• thom 16 February 2014 at 6:04 pm

          Michael

          I understand your concern with vague statements and I often have felt the same way when entering a new year group of KS. Where I get concerned myself is when we ask for too much specificity in assessment. I have seen two consequences that give me cause for thought: firstly, when you create very specific measure of achievement you end up enabling the narrowing of teaching and learning, when assessment criteria determine learning, which I cannot help thinking is not exactly what Jay McTighe intended when he developed backward design. The second concern I have is in order to create specificity you multiply the number of objectives to be assessed. But that is only what I have seen in personal experience and so I am happy to be proved wrong in both cases.

          Perhaps I am fortunate. I have taught in both Primary and Secondary and have also been a school leader in both. What I do know is that secondary teachers have very specific and concrete expectations for their incoming students and that if you asked each department for a list you would probably ed up with something akin to the earliest national curriculum, when we had assessment targets coming out of our ears.

          What we have discussed here is really important stuff and while I might disagree with you on specifics I do agree that there is a big discussion that will have to be held in staffrooms across the country if we are gong to get anywhere worthwhile. It is gong to be interesting, if only because this is one of the few times I can remember the government handing over a pillar of education to those that teach.

        • Michael Tidd 16 February 2014 at 6:15 pm

          Thanks again for your word, Thom – and I agree that actually what is important at the moment is that discussions like these happen, that we might thrash out the most effective systems.
          I happen not to have an issue with the narrowing of the curriculum at primary level if it leads to ensuring that all students have accessed and learned an expected minimum, rather than the hit-and-miss outcomes we currently have.
          I do agree that an excessive number of outcomes is highly undesirable, and I have written previously about the key objectives approach that was used in the old NNS, which I liked.
          I suspect, actually, that in most cases secondary teachers would provide a fairly limited expectation of outcomes from primary school: the problems that so often arise in Y7 and beyond arise from the gaps in learning that is expected to be covered. For example, as a mathematician, I generally feel that if by Y6 all children were genuinely secure in written and mental calculations, could measure accurately and has a real number sense, including at decimal and fraction level, then everything else could be taught in the 5 years at secondary. What makes secondary teaching so laborious is constantly backfilling, in my view. It might be an interesting experiment to carry out…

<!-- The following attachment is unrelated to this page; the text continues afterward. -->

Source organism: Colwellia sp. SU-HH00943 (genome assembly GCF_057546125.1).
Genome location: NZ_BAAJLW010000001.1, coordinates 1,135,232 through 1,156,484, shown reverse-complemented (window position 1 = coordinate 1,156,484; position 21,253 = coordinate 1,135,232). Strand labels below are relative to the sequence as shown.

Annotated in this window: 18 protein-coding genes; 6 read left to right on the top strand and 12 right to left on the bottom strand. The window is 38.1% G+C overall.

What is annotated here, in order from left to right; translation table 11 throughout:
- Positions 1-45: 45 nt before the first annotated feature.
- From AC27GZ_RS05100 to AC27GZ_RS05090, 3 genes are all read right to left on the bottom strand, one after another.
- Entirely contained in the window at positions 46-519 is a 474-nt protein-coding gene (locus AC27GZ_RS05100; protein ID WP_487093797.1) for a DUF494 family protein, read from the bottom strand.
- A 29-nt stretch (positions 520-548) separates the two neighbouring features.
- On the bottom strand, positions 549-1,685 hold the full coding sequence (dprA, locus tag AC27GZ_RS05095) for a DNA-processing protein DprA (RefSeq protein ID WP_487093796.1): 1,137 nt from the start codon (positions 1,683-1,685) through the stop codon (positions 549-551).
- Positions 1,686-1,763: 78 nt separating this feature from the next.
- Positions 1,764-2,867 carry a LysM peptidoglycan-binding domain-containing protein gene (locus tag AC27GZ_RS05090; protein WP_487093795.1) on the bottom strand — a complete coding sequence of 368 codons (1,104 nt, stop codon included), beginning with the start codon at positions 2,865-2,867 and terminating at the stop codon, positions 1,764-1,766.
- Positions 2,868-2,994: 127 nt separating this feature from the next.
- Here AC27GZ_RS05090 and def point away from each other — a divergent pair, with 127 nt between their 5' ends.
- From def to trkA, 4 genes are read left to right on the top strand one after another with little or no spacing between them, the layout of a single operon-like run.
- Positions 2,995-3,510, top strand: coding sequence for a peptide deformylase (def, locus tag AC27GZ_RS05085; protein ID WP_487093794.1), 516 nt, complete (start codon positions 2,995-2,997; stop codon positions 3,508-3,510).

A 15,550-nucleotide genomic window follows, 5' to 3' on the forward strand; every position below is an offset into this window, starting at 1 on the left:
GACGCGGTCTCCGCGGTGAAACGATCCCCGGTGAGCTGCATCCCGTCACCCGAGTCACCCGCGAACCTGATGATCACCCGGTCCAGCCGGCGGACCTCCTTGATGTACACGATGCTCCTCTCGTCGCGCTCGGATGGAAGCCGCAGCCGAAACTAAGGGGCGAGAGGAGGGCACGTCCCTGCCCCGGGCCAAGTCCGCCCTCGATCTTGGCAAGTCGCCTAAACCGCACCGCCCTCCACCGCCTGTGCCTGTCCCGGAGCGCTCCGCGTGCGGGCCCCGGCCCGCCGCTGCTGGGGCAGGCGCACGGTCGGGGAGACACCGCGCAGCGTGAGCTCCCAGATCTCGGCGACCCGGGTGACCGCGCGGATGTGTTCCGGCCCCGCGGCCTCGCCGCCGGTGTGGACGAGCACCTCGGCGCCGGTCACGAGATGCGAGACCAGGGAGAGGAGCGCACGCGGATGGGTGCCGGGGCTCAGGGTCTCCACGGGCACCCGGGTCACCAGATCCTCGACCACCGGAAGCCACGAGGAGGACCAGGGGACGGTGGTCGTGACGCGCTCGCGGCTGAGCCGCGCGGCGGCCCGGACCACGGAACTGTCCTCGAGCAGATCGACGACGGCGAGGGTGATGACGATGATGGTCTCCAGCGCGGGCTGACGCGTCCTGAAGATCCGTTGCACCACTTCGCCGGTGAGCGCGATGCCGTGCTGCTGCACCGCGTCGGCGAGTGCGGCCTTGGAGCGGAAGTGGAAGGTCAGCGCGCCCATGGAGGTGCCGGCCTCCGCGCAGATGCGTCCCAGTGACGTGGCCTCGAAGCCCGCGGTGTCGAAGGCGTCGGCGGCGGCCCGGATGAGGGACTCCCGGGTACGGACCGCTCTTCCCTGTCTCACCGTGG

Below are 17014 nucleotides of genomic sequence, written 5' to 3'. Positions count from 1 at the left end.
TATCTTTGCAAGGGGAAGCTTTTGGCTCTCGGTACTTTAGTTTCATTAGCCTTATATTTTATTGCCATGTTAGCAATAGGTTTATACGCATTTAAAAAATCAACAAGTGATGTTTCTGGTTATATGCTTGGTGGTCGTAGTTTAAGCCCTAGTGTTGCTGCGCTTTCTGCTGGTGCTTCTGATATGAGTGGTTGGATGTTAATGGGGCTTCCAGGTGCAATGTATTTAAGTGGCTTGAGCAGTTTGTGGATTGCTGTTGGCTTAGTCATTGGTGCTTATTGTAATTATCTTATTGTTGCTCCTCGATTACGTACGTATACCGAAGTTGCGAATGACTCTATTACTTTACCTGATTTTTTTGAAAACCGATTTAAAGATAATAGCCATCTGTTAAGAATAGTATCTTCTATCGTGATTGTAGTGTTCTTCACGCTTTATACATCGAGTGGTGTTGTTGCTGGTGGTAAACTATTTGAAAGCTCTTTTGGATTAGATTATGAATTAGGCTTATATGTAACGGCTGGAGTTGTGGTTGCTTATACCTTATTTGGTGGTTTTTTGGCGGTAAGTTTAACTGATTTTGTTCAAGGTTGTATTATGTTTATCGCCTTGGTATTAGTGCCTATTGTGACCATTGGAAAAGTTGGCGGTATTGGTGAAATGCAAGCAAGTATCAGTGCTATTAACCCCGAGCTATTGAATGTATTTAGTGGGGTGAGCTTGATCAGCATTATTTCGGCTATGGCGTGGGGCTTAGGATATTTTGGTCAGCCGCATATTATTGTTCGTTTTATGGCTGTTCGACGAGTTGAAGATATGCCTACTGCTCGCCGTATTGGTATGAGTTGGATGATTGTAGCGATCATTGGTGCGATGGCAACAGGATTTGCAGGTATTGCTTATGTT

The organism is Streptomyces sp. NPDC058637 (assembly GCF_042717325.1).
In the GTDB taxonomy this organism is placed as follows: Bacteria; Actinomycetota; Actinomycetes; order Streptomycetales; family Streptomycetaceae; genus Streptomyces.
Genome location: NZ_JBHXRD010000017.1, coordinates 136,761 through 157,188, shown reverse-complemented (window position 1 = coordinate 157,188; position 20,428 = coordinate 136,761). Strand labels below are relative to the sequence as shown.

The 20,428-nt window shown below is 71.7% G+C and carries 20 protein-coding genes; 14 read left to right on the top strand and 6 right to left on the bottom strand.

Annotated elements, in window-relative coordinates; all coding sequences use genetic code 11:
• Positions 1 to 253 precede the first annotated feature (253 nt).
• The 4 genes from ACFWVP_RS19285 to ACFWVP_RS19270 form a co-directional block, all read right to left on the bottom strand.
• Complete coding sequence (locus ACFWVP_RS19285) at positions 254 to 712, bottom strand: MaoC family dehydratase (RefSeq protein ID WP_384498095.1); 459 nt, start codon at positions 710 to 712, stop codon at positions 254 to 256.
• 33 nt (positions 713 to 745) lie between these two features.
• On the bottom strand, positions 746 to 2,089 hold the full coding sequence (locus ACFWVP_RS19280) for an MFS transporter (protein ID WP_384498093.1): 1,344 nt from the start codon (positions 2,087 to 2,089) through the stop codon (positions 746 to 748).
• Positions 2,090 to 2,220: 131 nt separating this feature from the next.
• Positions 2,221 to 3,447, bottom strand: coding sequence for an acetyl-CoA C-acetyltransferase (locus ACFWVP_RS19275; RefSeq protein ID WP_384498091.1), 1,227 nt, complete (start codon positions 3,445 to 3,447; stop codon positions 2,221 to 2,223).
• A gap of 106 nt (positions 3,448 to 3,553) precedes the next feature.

• thom 16 February 2014 at 6:51 pm

          Michael, as somebody who moved into teaching maths at KS3 for a few years I can tell you that I do agree regarding the key basics. However, I would argue that as a KS2 teacher what you describe as expectations for Y6 I had for Y5 as I think they are easily doable for the vast majority of students, including those who find maths a challenge. That is one of the reasons I was and still am a fan of CIMT. It’s a personal failing perhaps but I have an issue with not teaching basic logic in Y6. I used to sneak it into my Y7 classes at the end of the year, when I was sure we had mastered the content as defined for the year.

        • Michael Tidd 16 February 2014 at 7:00 pm

          On that we agree entirely!
          It’s another reason I think it’s a shame we lost middle schools. I think it would be quite manageable to set a threshold of expectations for Y4 that any primary generalist could teach well, without worrying about the wider detail. That would leave specialists in middle and upper schools to take things on, rather than having to back-fill!

  2. BeeGnu 16 February 2014 at 5:12 pm Reply

    A really interesting post, not least because I am this very second coming to fairly similar conclusions while attempting to write an MA Education essay on the future of assessing KS2 writing without levels! (What else are half terms for?)

    One thing that struck me about the NAHT’s desires is the contradiction inherent in their wish for ‘qualitative and concrete descriptions’. To my mind, the precision of criteria (which could account for greater reliability in that repeated assessments are likely to result in similar verdicts) often disregards the broader educational construct – what it is that we all agree makes writing good, beyond that which can be easily described – and thus is less valid. I feel that it is really important to preserve sight of the overarching construct and not get bogged down in the minutiae of atomised criteria. Clearly, that makes it very difficult for teachers to agree on summative judgements, but the minute we become reliant upon whatever could be the new equivalent to level statements, we risk placing too much trust in the imposed sequence and semantics of their phrasing. That’s why I’m inclined to disagree that a ‘traffic lighting’ system is intrinsically a bad idea.